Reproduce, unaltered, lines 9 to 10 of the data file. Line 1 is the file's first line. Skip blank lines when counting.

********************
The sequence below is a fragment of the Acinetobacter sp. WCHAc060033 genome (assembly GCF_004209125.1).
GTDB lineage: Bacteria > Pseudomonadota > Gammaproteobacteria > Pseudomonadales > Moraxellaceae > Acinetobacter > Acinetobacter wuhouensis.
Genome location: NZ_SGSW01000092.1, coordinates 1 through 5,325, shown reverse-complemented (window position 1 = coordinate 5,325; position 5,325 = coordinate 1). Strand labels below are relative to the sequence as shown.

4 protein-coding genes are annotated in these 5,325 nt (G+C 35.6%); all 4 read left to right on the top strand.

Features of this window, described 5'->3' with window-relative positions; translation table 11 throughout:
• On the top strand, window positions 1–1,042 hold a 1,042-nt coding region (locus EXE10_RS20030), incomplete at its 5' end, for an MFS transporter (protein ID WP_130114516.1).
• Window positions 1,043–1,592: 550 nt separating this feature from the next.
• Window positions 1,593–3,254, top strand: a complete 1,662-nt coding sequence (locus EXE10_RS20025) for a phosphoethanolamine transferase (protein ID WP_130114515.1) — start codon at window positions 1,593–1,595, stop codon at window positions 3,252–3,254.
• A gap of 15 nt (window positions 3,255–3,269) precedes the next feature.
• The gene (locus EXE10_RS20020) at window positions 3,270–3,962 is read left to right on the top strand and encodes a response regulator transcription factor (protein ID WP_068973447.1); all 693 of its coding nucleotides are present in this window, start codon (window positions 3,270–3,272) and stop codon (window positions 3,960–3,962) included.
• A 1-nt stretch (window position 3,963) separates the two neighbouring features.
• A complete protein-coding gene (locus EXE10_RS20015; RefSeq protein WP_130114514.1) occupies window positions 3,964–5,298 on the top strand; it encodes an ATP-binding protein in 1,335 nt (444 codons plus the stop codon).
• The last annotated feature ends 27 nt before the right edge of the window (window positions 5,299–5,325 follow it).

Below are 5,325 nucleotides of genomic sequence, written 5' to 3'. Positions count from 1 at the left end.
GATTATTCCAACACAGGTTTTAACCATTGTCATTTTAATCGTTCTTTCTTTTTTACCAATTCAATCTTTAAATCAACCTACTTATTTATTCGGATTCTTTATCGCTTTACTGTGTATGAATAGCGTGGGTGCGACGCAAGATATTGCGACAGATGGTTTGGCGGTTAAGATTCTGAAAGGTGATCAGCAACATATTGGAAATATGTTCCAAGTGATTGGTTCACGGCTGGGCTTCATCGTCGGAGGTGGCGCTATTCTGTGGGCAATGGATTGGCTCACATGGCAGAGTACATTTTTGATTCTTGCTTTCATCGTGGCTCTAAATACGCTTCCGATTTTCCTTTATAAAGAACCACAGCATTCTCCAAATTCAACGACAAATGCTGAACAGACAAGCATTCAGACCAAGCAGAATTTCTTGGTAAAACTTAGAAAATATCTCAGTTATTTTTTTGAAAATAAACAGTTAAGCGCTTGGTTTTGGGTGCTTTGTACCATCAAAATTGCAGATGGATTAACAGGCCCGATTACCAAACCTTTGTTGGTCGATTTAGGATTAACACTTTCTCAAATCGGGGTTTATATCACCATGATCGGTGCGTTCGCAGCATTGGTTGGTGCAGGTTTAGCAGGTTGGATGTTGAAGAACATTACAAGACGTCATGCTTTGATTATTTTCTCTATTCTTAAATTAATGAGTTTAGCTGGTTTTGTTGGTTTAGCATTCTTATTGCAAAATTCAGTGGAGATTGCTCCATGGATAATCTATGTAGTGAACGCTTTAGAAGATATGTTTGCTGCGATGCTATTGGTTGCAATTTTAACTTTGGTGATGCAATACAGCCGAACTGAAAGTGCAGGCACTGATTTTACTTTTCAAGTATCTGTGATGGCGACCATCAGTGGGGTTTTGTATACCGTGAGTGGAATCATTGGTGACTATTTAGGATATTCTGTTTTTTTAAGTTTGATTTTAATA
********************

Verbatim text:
• A gap of 15 nt (window positions 3,255–3,269) precedes the next feature.
• The gene (locus EXE10_RS20020) at window positions 3,270–3,962 is read left to right on the top strand and encodes a response regulator transcription factor (protein ID WP_068973447.1); all 693 of its coding nucleotides are present in this window, start codon (window positions 3,270–3,272) and stop codon (window positions 3,960–3,962) included.